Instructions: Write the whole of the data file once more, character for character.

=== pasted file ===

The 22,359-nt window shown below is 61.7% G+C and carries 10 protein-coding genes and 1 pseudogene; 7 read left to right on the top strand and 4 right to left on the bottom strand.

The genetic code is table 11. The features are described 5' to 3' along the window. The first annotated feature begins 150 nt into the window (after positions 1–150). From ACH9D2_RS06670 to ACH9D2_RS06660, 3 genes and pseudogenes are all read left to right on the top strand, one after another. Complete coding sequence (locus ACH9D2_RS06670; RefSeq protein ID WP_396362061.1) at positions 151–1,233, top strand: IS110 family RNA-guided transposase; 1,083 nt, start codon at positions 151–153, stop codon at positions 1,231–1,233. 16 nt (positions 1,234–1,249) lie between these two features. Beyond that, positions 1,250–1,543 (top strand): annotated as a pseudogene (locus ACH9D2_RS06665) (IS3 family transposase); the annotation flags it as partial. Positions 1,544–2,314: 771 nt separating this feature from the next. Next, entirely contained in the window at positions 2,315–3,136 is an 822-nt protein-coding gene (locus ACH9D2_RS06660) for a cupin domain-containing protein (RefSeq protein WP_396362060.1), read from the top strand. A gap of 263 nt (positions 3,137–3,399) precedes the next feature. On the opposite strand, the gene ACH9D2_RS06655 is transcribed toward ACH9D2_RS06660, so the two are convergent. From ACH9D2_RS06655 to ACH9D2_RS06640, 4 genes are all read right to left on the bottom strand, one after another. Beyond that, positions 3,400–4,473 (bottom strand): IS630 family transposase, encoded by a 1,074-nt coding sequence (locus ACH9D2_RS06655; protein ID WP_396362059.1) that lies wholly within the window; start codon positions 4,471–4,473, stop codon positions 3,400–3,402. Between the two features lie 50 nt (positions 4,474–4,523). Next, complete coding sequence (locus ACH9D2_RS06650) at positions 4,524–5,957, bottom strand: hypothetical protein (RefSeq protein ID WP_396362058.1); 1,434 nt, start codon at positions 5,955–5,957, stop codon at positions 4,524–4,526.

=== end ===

The 22,359-nt window shown below is 61.7% G+C and carries 10 protein-coding genes and 1 pseudogene; 7 read left to right on the top strand and 4 right to left on the bottom strand.

The genetic code is table 11. The features are described 5' to 3' along the window. The first annotated feature begins 150 nt into the window (after positions 1–150). From ACH9D2_RS06670 to ACH9D2_RS06660, 3 genes and pseudogenes are all read left to right on the top strand, one after another. Complete coding sequence (locus ACH9D2_RS06670; RefSeq protein ID WP_396362061.1) at positions 151–1,233, top strand: IS110 family RNA-guided transposase; 1,083 nt, start codon at positions 151–153, stop codon at positions 1,231–1,233. 16 nt (positions 1,234–1,249) lie between these two features. Beyond that, positions 1,250–1,543 (top strand): annotated as a pseudogene (locus ACH9D2_RS06665) (IS3 family transposase); the annotation flags it as partial. Positions 1,544–2,314: 771 nt separating this feature from the next. Next, entirely contained in the window at positions 2,315–3,136 is an 822-nt protein-coding gene (locus ACH9D2_RS06660) for a cupin domain-containing protein (RefSeq protein WP_396362060.1), read from the top strand. A gap of 263 nt (positions 3,137–3,399) precedes the next feature. On the opposite strand, the gene ACH9D2_RS06655 is transcribed toward ACH9D2_RS06660, so the two are convergent. From ACH9D2_RS06655 to ACH9D2_RS06640, 4 genes are all read right to left on the bottom strand, one after another. Beyond that, positions 3,400–4,473 (bottom strand): IS630 family transposase, encoded by a 1,074-nt coding sequence (locus ACH9D2_RS06655; protein ID WP_396362059.1) that lies wholly within the window; start codon positions 4,471–4,473, stop codon positions 3,400–3,402. Between the two features lie 50 nt (positions 4,474–4,523). Next, complete coding sequence (locus ACH9D2_RS06650) at positions 4,524–5,957, bottom strand: hypothetical protein (RefSeq protein ID WP_396362058.1); 1,434 nt, start codon at positions 5,955–5,957, stop codon at positions 4,524–4,526.